A Pharmacist's Guide to OTC Therapy: Cough, Cold, and Flu Products

Pharmacy Times
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Alleviating discomfort from the symptoms associated with the cold or the flu?such as fever, chills, sore throat, congestion, sneezing, and achiness?is the common goal for many individuals. Fortunately, a plethora of nonprescription products is available on the market to help relieve the symptoms of these ailments. The 4 general categories of these agents are as follows:

  • Antihistamines
  • Decongestants
  • Cough suppressants
  • Expectorants

Whereas some products are formulated as single-entity products, many cough, cold, and flu products are formulated with multiple ingredients to treat multiple symptoms (Table). Today, nonprescription cold and flu products are formulated to address the needs for patient convenience, compliance, and ease of use. Many of the traditional formulations are still widely used, including liquids, tablets, and capsules. Now, however, there is more variety in dosage forms, including fastdissolving chewable tablets, vapor patches, and dissolvable medicated strips that are applied to the tongue.

Some new products offer a unique and convenient dosing method referred to as "spoon dosing."These products come in individually wrapped, single, premeasured doses of medication on a disposable spoon, such that they can be mixed into a beverage or administered directly from the spoon. Homeopathic products?such as Zicam (Matrixx Initiatives Inc) or ColdEeze (Quigley Corp)?also are becoming increasingly popular among many patients to aid in cold and flu treatments, and various formulations of these products are available as well.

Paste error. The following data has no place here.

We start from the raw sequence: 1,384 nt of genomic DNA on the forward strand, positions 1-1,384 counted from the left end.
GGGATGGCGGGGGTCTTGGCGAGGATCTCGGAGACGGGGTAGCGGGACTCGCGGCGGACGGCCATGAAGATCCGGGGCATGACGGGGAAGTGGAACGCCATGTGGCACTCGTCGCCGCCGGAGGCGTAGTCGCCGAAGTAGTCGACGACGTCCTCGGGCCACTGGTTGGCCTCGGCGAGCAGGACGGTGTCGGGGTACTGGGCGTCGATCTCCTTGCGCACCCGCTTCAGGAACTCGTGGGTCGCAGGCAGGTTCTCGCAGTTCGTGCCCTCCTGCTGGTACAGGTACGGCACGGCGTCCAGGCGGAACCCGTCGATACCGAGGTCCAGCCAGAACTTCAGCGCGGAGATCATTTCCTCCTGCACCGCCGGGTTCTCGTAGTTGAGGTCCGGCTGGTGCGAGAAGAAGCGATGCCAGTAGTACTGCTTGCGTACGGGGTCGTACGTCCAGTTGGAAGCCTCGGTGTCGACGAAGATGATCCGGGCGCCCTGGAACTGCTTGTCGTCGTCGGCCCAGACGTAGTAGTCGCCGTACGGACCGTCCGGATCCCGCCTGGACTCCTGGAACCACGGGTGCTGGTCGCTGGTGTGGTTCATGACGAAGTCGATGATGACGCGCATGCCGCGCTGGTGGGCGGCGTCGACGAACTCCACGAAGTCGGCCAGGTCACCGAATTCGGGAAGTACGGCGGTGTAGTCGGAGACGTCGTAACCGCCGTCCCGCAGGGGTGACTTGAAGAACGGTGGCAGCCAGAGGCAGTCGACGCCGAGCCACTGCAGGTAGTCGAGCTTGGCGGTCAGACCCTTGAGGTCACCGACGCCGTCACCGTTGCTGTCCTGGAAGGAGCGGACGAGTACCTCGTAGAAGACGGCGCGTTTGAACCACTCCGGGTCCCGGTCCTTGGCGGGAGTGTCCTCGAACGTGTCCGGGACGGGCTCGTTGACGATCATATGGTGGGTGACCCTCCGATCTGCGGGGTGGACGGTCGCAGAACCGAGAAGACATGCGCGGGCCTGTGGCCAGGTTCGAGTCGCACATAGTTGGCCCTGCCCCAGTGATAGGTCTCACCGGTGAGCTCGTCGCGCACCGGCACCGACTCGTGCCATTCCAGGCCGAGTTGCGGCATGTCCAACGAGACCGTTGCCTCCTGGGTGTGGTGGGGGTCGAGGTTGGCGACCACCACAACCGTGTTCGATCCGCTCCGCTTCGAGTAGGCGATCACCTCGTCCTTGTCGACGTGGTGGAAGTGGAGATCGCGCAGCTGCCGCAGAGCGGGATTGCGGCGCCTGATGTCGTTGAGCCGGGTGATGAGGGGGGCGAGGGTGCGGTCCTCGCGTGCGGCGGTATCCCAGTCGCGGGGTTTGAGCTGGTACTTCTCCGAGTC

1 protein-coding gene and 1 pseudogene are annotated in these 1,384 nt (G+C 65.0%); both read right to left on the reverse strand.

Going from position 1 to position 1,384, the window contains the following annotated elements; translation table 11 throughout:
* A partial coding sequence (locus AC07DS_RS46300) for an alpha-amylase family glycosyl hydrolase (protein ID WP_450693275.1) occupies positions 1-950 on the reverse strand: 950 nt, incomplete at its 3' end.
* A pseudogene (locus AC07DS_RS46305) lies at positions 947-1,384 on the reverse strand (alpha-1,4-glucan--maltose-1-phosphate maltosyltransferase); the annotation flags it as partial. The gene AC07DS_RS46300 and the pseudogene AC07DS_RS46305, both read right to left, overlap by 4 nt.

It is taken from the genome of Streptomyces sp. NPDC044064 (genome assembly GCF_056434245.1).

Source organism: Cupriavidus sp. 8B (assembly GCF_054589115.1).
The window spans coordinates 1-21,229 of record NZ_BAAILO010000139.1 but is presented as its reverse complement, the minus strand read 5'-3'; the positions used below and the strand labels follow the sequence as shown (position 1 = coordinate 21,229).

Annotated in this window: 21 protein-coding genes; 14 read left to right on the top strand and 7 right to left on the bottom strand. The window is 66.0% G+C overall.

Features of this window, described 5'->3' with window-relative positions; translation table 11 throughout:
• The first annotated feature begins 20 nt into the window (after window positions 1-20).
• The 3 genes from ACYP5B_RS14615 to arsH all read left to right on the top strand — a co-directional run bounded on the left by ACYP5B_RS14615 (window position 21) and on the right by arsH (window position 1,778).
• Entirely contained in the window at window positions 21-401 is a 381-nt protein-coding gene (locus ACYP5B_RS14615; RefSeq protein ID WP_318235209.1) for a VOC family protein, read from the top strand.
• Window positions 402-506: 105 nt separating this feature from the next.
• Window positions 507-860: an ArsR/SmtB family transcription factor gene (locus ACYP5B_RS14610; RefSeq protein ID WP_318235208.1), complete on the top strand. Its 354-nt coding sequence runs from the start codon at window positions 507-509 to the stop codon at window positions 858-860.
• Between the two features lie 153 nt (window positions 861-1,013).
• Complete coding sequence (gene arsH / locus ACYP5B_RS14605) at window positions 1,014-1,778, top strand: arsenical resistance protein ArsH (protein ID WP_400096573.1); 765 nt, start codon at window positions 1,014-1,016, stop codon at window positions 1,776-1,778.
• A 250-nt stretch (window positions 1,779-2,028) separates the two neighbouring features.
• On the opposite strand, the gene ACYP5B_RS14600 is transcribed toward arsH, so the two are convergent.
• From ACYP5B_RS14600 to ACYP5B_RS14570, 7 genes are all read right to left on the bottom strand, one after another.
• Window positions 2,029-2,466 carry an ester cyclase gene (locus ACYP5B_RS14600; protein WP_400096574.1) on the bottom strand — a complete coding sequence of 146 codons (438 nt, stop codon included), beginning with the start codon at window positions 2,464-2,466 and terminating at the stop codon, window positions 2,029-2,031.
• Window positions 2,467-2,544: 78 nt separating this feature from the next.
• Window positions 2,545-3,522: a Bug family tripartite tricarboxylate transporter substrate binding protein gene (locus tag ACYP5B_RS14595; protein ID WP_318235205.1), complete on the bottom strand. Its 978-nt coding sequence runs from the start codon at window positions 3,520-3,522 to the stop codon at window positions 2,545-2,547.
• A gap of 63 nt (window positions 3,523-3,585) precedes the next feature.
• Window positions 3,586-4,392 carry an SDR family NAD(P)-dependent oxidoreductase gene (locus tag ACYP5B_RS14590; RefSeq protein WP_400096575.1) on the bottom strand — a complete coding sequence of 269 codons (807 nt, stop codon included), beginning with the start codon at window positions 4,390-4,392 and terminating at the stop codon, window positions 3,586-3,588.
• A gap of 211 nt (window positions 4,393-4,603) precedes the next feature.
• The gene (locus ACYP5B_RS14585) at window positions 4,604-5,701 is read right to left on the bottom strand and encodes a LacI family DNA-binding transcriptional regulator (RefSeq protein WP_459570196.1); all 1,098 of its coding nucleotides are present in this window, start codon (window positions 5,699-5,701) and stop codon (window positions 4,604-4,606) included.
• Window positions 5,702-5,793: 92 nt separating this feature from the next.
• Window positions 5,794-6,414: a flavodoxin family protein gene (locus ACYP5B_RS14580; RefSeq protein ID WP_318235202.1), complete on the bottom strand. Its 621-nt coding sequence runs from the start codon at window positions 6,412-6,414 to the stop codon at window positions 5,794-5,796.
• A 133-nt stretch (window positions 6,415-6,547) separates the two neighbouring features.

The Role of the Pharmacist

Pharmacists are in a pivotal position to ensure that patients make appropriate product selections from the many nonprescription products available. Pharmacists should always assess a patient's medical history, current drug profile, and allergy history prior to recommending any agent. They should ensure that patients clearly understand the proper use of the medication and the correct recommended dosage, especially for the pediatric population. They should remind patients to use the dosing devices that are supplied with some products to ensure accuracy of the dosage measurement, or to purchase calibrated medication-dosing devices.

Pharmacists should ensure that patients are aware of potential adverse effects when taking cough and cold preparations, especially those that cause drowsiness or dizziness. Furthermore, pharmacists should encourage patients to seek medical consultation when needed. They also should advise patients to incorporate nonpharmacologic measures?such as the use of vaporizers, nasal irrigations, adequate hydration, and rest?into their treatment regimens to help relieve cold and flu symptoms.

Ms. Terrie is a clinical pharmacy writer based in the northern Virginia area.

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